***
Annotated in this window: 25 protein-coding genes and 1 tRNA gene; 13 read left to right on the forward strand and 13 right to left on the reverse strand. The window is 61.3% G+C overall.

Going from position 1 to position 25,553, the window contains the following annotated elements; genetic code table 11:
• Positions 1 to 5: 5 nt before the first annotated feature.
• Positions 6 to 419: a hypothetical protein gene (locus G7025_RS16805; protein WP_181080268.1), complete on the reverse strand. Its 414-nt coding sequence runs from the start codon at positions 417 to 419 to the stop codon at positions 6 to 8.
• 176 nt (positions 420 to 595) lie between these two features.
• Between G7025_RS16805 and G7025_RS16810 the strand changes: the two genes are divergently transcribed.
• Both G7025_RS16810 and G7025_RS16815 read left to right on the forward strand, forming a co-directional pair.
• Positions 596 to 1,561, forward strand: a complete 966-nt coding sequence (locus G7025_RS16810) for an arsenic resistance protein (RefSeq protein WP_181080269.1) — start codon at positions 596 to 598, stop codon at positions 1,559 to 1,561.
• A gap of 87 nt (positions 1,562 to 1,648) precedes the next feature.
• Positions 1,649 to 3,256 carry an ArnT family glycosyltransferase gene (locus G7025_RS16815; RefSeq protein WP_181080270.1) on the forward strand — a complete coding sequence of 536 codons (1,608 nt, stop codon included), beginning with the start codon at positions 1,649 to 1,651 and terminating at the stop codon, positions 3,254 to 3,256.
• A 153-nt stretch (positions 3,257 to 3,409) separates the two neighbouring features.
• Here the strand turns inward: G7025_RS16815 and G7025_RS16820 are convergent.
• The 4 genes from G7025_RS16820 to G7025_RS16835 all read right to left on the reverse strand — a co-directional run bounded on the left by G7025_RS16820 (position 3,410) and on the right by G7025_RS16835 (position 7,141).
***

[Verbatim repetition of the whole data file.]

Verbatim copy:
Annotated in this window: 25 protein-coding genes and 1 tRNA gene; 13 read left to right on the forward strand and 13 right to left on the reverse strand. The window is 61.3% G+C overall.

Going from position 1 to position 25,553, the window contains the following annotated elements; genetic code table 11:
• Positions 1 to 5: 5 nt before the first annotated feature.
• Positions 6 to 419: a hypothetical protein gene (locus G7025_RS16805; protein WP_181080268.1), complete on the reverse strand. Its 414-nt coding sequence runs from the start codon at positions 417 to 419 to the stop codon at positions 6 to 8.
• 176 nt (positions 420 to 595) lie between these two features.
• Between G7025_RS16805 and G7025_RS16810 the strand changes: the two genes are divergently transcribed.
• Both G7025_RS16810 and G7025_RS16815 read left to right on the forward strand, forming a co-directional pair.
• Positions 596 to 1,561, forward strand: a complete 966-nt coding sequence (locus G7025_RS16810) for an arsenic resistance protein (RefSeq protein WP_181080269.1) — start codon at positions 596 to 598, stop codon at positions 1,559 to 1,561.
• A gap of 87 nt (positions 1,562 to 1,648) precedes the next feature.
• Positions 1,649 to 3,256 carry an ArnT family glycosyltransferase gene (locus G7025_RS16815; RefSeq protein WP_181080270.1) on the forward strand — a complete coding sequence of 536 codons (1,608 nt, stop codon included), beginning with the start codon at positions 1,649 to 1,651 and terminating at the stop codon, positions 3,254 to 3,256.
• A 153-nt stretch (positions 3,257 to 3,409) separates the two neighbouring features.
• Here the strand turns inward: G7025_RS16815 and G7025_RS16820 are convergent.
• The 4 genes from G7025_RS16820 to G7025_RS16835 all read right to left on the reverse strand — a co-directional run bounded on the left by G7025_RS16820 (position 3,410) and on the right by G7025_RS16835 (position 7,141).